Any rules for placing bird houses?

AdamM321(MA z5/6)November 5, 2005


I have a new birdhouse and want to place it. It is very pretty and decorative but also good for outdoors. It can also be unscrewed to empty and clean out. I would love to have it somewhere close enough to view all the details on it, but would like some birds to use it.

I was thinking of just mounting it on a post or hanging it from a tree? I keep thinking that I don't know how birds can use it if it is out in the open like that, because cats and squirrels could get into it.

I also wonder about whether there is a certain direction to have the opening facing and what about rain and sun getting onto the house.

Thanks very much,


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jillmcm(z6 PA)

Hey there - here are some general "rules" to follow when placing your bird house...

1) Face the opening south or east (or away from your prevailing winds)

2) Make sure that the house is on a baffled pole or hanging from a baffled hanger to prevent predators from accessing the house; a predator exclusion device over the opening will also help keep HOSPs out

3) Check to see what diameter opening is on the house; if it is larger than 1-1/2", consider reducing the size to help reduce the chance of HOSPs using the box

Chickadees apparently like boxes to get about 60% sun, and other birds have other preferences. You may want to decide what kind of bird you'd like to attract, and then check out the Cornell Lab of Ornithology web site for specific tips on placement for that bird. Good luck!

    Bookmark   November 5, 2005 at 6:47PM
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Adam: It sounds pretty. This is a great time of year to mount a box. Birds will start to notice it and may decide to keep it in mind for their spring house hunting. I'm really glad that you have decided to educate yourself before just putting it up. Many people just nail boxes to a fence post or a tree and then the birds pay the price. My feeling is that you are taking the responsibility of offering safe and secure housing. I can tell you first hand how awful it feels to have a tree swallow sitting on a clutch of eggs and see a male house sparrow go into the box. I went out to find her eyes pecked out of her head and holes in each one of the eggs. I felt so guilty for having lured the poor bird to her death when all she wanted to do was protect her eggs.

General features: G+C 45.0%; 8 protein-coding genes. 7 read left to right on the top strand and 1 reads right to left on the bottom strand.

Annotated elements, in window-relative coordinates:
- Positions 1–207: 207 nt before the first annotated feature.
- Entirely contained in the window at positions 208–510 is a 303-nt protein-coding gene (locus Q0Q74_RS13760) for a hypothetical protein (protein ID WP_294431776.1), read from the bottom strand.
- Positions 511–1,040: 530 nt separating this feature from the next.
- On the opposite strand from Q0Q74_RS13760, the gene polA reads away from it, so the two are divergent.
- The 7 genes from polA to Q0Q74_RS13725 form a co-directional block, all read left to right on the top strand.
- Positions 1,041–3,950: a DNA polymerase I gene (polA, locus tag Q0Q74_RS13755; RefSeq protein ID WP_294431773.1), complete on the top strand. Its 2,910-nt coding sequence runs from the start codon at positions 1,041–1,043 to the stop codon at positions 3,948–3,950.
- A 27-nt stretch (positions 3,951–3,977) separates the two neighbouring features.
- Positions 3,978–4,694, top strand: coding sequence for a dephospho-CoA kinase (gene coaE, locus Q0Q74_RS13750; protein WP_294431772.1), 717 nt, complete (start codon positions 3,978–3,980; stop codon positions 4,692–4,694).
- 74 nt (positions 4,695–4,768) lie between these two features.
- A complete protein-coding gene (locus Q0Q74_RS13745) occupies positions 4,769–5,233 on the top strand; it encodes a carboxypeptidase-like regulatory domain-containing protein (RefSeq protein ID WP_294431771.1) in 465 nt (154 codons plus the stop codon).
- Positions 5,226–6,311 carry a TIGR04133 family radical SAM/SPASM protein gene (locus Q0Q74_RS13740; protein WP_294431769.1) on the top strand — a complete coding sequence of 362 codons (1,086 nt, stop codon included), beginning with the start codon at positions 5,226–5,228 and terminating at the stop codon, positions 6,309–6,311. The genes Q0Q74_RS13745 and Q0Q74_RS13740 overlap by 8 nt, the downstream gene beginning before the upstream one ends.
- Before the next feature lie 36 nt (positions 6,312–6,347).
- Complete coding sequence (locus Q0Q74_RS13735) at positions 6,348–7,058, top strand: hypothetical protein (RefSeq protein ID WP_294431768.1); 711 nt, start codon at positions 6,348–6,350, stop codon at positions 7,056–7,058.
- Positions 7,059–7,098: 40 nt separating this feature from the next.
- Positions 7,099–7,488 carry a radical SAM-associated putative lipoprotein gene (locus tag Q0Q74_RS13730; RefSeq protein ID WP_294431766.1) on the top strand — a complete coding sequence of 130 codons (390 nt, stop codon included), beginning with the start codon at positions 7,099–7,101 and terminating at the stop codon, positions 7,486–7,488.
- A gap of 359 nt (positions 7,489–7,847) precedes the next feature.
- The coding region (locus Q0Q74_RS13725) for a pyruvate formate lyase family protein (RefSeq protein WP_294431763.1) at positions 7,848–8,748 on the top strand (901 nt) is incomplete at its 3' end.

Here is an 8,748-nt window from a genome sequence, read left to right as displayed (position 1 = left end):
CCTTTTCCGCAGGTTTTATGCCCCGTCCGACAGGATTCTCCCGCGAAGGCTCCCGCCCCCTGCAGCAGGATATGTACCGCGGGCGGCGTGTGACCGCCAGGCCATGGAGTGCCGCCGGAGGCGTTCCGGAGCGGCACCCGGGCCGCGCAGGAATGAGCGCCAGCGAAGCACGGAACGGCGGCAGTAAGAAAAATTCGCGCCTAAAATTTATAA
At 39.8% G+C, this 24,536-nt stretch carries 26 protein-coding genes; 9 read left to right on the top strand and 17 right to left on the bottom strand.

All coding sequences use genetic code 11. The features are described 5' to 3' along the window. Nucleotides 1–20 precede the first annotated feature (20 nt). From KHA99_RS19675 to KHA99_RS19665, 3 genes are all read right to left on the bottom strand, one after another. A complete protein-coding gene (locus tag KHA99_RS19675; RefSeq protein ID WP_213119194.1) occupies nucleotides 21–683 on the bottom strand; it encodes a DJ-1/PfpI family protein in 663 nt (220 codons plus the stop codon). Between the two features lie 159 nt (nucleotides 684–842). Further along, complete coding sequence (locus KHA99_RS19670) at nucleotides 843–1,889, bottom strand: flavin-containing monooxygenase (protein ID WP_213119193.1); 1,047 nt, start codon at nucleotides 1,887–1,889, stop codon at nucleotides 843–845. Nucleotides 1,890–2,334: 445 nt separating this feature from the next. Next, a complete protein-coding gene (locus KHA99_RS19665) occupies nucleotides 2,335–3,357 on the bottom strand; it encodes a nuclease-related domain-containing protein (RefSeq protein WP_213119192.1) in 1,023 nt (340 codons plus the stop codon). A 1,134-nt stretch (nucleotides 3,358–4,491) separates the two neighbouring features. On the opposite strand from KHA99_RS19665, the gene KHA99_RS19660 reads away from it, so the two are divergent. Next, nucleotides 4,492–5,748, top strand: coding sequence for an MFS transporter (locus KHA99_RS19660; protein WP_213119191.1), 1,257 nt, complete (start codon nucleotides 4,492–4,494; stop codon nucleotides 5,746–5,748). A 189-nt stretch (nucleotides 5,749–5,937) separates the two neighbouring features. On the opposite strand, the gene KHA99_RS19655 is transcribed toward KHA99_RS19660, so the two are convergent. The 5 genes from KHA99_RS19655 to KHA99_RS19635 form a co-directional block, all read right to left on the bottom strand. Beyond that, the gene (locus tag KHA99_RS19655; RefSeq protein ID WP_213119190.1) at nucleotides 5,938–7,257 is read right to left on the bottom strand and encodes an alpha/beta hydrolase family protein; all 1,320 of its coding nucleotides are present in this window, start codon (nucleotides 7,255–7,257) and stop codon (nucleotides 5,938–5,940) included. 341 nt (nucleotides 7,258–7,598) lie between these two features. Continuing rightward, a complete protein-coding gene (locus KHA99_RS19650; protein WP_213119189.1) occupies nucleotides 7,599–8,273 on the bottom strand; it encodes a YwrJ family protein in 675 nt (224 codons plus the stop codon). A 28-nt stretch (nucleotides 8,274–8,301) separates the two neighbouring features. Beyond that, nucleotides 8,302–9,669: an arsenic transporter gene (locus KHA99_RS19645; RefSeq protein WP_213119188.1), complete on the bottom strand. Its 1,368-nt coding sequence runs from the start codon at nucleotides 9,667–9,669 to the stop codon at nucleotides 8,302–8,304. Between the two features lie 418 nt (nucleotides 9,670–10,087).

Firstly, if you don't take measures not to, you are likely to get house sparrows or even starlings in it. As you probably know, they are non-native, aggressive competitors. They kill adults, nestlings and eggs and even build right on top of the victims. In addition, their populations really don't need any encouragement. Do you know what size the hole is? You can do a lot to avoid house sparrows or starlings by making the hole too small. This will encourage smaller native species (chickadees and titmice). I'm going to post a website below for the bird house network. That lists all the various hole sizes appropriate for a number or different species.